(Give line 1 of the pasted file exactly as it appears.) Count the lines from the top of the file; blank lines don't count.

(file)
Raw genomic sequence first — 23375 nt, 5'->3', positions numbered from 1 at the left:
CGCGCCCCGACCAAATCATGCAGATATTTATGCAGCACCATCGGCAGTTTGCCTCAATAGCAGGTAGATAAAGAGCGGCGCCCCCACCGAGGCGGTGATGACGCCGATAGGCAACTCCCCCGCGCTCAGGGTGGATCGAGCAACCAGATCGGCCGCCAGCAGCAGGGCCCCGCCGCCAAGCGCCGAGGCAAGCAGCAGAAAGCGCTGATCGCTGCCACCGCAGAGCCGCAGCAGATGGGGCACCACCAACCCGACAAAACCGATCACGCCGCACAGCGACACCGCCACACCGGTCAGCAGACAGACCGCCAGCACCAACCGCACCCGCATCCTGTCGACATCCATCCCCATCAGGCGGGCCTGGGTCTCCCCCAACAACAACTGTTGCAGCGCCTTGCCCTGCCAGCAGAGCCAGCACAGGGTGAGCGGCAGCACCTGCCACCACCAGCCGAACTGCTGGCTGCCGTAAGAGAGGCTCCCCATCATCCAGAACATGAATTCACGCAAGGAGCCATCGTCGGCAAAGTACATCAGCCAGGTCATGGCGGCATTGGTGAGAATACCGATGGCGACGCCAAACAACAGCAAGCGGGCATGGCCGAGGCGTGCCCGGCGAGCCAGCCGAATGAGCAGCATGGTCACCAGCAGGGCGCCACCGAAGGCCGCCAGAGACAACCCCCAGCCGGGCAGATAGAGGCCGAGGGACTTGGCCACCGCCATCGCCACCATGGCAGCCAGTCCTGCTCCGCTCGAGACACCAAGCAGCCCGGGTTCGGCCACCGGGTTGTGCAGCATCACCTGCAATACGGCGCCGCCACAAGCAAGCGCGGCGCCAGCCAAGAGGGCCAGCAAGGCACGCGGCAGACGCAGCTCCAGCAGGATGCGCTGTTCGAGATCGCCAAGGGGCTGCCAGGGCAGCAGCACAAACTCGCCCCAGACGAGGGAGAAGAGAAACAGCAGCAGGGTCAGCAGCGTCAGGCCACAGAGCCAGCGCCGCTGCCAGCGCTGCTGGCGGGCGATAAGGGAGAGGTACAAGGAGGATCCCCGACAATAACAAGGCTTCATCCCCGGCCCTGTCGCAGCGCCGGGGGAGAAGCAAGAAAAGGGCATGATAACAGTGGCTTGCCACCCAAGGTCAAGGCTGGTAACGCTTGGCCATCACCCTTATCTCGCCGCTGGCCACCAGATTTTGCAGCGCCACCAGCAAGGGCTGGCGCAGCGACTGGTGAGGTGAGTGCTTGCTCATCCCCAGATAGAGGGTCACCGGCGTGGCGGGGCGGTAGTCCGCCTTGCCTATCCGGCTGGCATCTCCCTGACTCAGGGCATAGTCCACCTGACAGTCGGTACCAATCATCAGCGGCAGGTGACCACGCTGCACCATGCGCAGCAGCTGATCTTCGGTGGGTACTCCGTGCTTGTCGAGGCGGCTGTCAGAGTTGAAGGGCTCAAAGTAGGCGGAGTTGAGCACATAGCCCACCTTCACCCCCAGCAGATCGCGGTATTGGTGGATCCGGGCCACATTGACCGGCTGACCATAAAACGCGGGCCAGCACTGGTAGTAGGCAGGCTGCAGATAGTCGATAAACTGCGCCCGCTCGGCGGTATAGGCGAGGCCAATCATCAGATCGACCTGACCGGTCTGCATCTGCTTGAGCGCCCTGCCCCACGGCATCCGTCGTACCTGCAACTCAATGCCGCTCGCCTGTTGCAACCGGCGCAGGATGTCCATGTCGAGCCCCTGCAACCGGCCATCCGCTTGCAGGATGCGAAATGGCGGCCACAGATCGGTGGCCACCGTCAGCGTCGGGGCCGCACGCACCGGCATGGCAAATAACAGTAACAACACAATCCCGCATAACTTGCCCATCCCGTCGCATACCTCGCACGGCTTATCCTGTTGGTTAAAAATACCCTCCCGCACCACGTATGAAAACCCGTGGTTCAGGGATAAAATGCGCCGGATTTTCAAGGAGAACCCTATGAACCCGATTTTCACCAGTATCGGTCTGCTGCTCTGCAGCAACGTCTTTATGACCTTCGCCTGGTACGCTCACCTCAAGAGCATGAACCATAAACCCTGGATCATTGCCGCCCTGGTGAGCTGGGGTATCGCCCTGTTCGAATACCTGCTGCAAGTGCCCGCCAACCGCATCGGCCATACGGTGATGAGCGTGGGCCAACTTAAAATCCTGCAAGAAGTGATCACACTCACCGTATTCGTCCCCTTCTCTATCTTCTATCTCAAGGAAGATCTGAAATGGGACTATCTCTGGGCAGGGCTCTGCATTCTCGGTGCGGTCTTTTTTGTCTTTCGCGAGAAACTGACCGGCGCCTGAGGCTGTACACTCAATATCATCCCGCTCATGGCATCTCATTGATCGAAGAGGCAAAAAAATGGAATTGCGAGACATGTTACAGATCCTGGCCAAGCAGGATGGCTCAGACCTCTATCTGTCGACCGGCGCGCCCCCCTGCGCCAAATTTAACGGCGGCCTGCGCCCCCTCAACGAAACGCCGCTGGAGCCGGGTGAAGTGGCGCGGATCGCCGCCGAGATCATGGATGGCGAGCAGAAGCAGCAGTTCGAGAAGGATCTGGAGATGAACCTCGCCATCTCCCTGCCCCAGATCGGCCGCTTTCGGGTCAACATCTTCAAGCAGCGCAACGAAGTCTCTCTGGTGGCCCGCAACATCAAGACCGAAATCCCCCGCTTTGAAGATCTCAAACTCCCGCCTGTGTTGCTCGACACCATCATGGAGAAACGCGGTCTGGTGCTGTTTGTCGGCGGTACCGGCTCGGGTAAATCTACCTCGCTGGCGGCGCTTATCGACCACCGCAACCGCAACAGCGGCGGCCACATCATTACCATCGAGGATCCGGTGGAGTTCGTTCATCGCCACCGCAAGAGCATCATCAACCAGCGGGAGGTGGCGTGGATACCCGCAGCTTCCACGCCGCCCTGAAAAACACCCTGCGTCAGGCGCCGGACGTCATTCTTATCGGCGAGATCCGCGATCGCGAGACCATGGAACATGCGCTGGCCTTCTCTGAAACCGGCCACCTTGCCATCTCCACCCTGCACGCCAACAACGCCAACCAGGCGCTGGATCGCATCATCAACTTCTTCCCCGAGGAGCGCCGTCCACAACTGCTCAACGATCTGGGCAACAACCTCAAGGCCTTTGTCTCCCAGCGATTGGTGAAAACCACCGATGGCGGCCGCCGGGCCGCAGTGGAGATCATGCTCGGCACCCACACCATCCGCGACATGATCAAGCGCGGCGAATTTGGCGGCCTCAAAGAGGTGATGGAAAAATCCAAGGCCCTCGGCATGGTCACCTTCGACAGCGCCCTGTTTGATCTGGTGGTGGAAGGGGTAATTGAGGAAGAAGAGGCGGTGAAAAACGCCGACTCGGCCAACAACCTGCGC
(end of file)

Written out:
Raw genomic sequence first — 23375 nt, 5'->3', positions numbered from 1 at the left: